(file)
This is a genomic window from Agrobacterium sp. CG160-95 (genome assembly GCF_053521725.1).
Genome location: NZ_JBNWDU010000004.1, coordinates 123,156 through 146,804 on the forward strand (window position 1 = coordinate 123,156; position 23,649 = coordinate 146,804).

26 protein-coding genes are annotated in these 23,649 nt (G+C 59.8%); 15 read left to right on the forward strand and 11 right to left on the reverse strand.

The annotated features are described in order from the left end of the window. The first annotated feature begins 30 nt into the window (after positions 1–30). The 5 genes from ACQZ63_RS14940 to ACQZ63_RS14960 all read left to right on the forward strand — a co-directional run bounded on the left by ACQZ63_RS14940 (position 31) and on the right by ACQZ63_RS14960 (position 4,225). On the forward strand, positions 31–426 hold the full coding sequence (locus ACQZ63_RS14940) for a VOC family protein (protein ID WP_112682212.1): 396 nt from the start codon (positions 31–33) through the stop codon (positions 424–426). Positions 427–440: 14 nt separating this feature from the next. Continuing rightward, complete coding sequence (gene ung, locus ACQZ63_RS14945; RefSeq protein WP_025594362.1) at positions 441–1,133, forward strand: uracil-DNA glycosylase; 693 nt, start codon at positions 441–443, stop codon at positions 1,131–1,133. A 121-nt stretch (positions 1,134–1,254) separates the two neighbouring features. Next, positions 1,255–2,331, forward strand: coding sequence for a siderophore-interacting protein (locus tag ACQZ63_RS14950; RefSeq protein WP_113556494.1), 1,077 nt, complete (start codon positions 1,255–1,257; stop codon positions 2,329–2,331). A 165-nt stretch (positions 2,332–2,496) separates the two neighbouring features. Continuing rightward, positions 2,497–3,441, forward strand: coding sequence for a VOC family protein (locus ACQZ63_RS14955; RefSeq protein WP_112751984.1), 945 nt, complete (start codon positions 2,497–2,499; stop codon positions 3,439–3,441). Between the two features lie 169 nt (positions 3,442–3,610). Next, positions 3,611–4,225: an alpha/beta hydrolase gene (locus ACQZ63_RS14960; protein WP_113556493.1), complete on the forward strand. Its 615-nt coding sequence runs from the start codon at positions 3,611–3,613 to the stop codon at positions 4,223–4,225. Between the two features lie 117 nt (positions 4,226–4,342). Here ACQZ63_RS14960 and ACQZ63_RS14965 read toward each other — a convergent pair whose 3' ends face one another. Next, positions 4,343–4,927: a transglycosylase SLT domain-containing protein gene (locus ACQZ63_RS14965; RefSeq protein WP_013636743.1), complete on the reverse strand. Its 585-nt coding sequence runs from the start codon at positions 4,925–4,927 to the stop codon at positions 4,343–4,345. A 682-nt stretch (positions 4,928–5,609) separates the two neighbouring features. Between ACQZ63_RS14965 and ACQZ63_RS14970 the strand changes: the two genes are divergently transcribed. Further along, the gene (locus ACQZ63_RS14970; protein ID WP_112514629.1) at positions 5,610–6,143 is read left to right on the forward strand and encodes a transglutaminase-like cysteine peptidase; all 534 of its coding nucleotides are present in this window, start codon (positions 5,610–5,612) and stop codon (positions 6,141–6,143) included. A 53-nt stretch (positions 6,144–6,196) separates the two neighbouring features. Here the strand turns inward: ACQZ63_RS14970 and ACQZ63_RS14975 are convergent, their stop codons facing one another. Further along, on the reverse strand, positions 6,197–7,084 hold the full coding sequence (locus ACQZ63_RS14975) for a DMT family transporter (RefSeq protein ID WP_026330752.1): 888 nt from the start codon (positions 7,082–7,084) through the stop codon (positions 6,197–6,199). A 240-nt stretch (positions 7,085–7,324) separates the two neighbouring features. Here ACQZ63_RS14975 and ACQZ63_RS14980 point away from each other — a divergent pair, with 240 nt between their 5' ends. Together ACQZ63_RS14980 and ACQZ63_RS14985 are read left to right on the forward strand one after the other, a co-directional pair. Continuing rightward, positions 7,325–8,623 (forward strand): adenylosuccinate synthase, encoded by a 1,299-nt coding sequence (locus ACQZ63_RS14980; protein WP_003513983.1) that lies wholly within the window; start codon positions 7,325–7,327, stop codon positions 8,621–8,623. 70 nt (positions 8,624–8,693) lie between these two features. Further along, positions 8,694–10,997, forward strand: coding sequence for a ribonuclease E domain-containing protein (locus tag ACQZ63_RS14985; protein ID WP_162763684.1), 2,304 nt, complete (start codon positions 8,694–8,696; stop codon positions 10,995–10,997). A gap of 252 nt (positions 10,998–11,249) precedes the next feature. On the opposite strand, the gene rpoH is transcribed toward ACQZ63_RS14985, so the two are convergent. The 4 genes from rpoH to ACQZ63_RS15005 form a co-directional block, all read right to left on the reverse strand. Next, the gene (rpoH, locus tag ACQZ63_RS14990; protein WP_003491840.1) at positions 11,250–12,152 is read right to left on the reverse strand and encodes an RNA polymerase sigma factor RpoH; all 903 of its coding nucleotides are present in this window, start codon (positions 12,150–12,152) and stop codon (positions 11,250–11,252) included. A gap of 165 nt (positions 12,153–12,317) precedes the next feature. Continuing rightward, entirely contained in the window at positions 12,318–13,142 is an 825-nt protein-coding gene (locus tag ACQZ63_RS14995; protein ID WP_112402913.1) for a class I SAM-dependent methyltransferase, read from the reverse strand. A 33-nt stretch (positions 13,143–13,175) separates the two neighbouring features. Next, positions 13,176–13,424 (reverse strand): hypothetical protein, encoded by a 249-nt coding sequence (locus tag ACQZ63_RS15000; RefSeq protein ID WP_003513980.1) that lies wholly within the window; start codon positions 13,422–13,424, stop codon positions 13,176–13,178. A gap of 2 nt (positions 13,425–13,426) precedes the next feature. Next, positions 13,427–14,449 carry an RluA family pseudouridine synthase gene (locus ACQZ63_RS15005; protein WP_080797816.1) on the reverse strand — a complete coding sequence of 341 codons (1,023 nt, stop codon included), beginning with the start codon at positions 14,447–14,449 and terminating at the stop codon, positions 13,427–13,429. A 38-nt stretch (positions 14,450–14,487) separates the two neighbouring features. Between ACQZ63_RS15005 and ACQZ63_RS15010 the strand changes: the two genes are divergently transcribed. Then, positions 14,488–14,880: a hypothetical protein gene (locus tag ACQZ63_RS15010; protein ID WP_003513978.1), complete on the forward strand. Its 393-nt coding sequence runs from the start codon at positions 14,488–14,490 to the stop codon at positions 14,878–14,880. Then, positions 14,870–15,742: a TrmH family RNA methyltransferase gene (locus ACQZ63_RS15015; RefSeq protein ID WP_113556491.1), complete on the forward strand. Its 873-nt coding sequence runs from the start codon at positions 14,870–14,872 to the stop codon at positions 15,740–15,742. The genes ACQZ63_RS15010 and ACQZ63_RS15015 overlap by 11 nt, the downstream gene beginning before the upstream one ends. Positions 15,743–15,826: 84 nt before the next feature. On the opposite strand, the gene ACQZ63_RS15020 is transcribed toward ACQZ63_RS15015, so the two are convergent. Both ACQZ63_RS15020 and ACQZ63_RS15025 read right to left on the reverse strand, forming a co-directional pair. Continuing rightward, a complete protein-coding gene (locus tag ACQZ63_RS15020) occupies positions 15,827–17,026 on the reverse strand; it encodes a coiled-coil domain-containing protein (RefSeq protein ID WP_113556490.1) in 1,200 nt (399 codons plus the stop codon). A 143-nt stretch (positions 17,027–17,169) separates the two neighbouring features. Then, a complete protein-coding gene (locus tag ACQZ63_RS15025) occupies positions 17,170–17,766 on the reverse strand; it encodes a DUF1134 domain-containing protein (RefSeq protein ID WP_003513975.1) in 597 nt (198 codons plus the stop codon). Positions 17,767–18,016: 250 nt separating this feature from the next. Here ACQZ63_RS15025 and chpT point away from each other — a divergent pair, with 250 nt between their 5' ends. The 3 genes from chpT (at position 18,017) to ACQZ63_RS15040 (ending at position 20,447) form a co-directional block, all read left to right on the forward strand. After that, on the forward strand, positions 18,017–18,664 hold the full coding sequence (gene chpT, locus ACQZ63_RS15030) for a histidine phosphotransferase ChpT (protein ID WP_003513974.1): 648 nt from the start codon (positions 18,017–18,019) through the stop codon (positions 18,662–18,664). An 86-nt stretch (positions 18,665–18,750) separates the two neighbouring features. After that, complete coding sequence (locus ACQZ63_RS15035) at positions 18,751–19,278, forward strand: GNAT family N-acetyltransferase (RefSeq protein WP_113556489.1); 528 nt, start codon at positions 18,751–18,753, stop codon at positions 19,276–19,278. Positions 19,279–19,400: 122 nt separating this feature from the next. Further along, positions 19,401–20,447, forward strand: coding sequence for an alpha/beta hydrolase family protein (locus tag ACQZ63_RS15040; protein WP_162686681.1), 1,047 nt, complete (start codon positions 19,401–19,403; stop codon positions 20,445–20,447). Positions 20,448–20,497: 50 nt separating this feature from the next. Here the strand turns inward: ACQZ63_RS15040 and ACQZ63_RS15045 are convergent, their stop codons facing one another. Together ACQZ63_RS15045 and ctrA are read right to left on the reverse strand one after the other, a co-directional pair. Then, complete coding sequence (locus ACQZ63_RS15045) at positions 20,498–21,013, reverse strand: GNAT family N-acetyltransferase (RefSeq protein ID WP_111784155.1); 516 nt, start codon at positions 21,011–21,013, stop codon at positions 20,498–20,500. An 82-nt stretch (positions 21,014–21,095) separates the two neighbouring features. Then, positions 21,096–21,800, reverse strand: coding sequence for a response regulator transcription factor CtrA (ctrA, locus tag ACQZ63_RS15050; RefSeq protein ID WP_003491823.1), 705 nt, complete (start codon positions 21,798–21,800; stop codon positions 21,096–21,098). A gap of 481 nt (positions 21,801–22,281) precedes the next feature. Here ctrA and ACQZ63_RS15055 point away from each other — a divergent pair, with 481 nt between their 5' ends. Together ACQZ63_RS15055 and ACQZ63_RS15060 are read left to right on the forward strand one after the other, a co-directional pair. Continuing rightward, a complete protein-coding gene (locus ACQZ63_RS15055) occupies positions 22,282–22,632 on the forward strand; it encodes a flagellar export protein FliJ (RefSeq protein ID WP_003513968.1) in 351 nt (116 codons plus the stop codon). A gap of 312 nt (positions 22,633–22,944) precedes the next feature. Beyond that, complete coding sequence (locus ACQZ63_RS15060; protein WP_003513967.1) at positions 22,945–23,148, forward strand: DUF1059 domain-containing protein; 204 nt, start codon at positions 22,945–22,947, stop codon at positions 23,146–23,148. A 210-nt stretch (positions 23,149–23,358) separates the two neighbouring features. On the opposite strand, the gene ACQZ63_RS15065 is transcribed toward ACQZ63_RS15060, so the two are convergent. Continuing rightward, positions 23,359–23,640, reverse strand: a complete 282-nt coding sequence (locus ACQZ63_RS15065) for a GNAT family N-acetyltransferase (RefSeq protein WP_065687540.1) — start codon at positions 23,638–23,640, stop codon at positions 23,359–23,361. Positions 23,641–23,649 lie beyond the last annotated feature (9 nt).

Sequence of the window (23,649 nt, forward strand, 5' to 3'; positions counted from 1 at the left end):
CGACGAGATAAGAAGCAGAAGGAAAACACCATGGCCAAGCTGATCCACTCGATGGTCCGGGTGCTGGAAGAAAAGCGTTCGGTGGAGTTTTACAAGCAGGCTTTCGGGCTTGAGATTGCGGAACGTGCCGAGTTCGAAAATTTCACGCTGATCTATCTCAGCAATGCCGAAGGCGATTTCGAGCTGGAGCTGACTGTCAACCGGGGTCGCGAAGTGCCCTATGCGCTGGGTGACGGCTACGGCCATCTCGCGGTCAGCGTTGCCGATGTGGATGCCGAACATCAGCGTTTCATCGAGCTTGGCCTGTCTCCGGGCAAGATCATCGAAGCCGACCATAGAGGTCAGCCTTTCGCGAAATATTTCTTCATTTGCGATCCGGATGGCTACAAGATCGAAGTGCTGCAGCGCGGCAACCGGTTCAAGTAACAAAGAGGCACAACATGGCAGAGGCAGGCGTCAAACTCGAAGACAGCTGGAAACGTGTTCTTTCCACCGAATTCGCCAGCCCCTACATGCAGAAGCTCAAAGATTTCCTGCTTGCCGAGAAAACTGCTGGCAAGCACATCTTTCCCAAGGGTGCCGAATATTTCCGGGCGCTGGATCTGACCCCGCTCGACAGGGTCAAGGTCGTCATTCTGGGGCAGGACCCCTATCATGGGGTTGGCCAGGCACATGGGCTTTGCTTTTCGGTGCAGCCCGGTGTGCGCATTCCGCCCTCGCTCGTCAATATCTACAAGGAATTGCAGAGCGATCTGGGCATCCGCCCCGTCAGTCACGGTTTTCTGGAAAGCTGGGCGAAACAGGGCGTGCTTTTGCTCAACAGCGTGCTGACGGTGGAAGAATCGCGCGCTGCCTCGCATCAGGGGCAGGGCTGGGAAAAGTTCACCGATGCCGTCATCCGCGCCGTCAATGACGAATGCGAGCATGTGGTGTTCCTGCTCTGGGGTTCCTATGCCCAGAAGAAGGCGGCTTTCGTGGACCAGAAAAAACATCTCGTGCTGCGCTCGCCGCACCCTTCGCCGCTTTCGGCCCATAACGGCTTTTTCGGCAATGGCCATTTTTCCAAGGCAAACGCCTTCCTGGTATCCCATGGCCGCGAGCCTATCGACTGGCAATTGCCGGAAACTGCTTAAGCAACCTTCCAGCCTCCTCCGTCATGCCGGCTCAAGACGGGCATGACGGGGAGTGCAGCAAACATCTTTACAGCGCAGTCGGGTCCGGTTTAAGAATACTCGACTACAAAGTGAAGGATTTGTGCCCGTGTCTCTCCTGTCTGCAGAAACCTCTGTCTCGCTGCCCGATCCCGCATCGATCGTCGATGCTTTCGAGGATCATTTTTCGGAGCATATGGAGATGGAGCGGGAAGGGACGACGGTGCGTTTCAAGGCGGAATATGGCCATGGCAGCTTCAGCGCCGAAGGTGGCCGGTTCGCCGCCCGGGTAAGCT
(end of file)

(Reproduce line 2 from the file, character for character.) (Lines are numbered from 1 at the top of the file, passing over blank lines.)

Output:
Genome location: NZ_JBNWDU010000004.1, coordinates 123,156 through 146,804 on the forward strand (window position 1 = coordinate 123,156; position 23,649 = coordinate 146,804).